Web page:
The chef shortage: How apprentices are helping tackle Marriott Hotels’ retention challenge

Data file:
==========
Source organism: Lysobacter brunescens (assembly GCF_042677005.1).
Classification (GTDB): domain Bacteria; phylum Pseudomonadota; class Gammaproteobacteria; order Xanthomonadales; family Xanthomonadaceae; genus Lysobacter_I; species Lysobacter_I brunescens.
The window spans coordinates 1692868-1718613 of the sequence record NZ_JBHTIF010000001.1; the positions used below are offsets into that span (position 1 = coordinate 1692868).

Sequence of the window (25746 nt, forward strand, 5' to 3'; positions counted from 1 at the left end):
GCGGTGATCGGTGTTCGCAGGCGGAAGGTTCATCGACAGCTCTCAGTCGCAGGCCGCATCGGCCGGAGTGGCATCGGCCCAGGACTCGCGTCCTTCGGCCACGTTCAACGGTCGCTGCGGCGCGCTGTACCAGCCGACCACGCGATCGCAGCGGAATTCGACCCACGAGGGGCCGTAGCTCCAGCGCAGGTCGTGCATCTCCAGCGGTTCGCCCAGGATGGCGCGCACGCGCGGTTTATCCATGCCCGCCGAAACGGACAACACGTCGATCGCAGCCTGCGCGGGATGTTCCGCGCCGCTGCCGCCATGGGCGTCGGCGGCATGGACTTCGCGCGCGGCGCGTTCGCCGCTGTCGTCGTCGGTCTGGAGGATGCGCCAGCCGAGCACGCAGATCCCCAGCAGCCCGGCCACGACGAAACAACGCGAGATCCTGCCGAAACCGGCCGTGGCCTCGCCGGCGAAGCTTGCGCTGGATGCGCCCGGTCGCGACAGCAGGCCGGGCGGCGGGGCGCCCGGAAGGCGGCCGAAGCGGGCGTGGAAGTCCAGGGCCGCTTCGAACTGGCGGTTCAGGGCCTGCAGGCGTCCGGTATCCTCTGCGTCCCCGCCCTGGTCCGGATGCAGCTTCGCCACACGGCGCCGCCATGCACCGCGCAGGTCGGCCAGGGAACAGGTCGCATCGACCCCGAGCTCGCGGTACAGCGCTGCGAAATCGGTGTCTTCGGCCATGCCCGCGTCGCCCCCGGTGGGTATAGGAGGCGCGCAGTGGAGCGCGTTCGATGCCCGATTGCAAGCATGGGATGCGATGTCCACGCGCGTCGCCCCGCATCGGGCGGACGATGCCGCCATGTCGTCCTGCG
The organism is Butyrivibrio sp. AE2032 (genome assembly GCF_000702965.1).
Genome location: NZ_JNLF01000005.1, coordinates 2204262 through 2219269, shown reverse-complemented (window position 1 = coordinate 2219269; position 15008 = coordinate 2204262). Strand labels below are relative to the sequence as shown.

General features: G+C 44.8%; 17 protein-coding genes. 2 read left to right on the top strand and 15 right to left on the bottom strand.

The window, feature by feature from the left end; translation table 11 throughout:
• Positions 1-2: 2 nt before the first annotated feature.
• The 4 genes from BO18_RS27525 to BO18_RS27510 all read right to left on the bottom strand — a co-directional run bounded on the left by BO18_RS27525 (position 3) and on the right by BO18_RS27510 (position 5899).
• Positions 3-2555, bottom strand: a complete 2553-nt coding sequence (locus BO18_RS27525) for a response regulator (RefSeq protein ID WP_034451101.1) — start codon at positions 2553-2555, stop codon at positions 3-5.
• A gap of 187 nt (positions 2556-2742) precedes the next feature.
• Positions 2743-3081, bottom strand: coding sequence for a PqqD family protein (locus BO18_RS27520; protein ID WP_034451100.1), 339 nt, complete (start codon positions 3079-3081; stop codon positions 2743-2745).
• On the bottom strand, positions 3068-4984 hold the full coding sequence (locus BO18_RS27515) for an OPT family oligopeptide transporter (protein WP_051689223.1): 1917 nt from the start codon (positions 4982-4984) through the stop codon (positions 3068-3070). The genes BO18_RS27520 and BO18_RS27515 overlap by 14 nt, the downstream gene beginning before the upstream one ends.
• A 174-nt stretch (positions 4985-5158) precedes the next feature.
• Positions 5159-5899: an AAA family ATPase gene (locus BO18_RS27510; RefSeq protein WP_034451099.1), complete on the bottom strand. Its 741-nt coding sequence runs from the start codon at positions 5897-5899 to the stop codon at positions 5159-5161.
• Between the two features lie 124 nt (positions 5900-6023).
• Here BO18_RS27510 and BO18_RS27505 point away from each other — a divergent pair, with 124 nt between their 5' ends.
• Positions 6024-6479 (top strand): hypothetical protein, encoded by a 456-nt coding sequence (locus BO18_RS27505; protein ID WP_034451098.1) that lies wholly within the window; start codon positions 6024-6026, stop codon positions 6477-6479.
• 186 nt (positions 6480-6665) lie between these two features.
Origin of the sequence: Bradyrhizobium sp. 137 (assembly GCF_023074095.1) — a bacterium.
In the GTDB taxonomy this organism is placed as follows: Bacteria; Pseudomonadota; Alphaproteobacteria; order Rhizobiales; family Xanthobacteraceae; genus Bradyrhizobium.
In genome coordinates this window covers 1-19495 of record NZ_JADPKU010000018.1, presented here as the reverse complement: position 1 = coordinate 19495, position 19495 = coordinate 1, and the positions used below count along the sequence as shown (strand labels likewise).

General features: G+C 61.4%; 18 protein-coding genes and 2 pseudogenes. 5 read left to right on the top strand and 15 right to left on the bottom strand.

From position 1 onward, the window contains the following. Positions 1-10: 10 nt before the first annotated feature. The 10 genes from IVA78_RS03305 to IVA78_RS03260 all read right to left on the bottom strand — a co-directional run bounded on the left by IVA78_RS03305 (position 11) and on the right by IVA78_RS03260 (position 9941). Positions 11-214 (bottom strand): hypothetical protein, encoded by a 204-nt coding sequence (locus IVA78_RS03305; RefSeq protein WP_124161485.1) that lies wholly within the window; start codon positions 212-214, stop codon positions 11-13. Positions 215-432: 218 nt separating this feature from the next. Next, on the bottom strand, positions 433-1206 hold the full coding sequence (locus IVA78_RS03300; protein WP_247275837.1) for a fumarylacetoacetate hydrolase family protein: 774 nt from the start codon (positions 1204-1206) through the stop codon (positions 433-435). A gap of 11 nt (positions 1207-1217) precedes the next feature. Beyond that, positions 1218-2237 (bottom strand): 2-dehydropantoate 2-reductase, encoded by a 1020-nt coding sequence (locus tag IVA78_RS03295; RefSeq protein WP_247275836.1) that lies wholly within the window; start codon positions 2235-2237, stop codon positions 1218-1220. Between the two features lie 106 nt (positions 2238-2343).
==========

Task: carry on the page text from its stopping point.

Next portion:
The  Staff Canteen

The Staff Canteen

Editor 2nd February 2016